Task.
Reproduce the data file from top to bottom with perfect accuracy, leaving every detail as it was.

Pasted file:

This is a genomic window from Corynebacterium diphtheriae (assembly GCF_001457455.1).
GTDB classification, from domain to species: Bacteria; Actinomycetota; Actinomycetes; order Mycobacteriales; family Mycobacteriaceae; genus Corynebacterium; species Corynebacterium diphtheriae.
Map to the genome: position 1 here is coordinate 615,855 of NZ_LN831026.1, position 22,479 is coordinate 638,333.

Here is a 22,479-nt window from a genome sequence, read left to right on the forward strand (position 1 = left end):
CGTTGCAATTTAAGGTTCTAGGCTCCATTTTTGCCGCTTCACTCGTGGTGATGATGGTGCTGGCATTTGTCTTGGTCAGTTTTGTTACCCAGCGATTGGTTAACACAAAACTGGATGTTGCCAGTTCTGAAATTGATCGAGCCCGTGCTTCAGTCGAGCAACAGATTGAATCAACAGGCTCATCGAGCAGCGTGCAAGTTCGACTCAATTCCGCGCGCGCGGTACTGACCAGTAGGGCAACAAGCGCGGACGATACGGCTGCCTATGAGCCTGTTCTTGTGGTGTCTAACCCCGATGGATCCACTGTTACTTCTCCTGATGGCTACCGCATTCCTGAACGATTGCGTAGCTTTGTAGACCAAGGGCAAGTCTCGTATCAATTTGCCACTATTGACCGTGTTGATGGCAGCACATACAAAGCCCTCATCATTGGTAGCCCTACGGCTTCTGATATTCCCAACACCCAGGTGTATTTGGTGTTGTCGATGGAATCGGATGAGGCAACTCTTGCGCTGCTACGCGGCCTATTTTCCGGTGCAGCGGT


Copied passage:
This is a genomic window from Corynebacterium diphtheriae (assembly GCF_001457455.1).
GTDB classification, from domain to species: Bacteria; Actinomycetota; Actinomycetes; order Mycobacteriales; family Mycobacteriaceae; genus Corynebacterium; species Corynebacterium diphtheriae.
Map to the genome: position 1 here is coordinate 615,855 of NZ_LN831026.1, position 22,479 is coordinate 638,333.

Here is a 22,479-nt window from a genome sequence, read left to right on the forward strand (position 1 = left end):
CGTTGCAATTTAAGGTTCTAGGCTCCATTTTTGCCGCTTCACTCGTGGTGATGATGGTGCTGGCATTTGTCTTGGTCAGTTTTGTTACCCAGCGATTGGTTAACACAAAACTGGATGTTGCCAGTTCTGAAATTGATCGAGCCCGTGCTTCAGTCGAGCAACAGATTGAATCAACAGGCTCATCGAGCAGCGTGCAAGTTCGACTCAATTCCGCGCGCGCGGTACTGACCAGTAGGGCAACAAGCGCGGACGATACGGCTGCCTATGAGCCTGTTCTTGTGGTGTCTAACCCCGATGGATCCACTGTTACTTCTCCTGATGGCTACCGCATTCCTGAACGATTGCGTAGCTTTGTAGACCAAGGGCAAGTCTCGTATCAATTTGCCACTATTGACCGTGTTGATGGCAGCACATACAAAGCCCTCATCATTGGTAGCCCTACGGCTTCTGATATTCCCAACACCCAGGTGTATTTGGTGTTGTCGATGGAATCGGATGAGGCAACTCTTGCGCTGCTACGCGGCCTATTTTCCGGTGCAGCGGT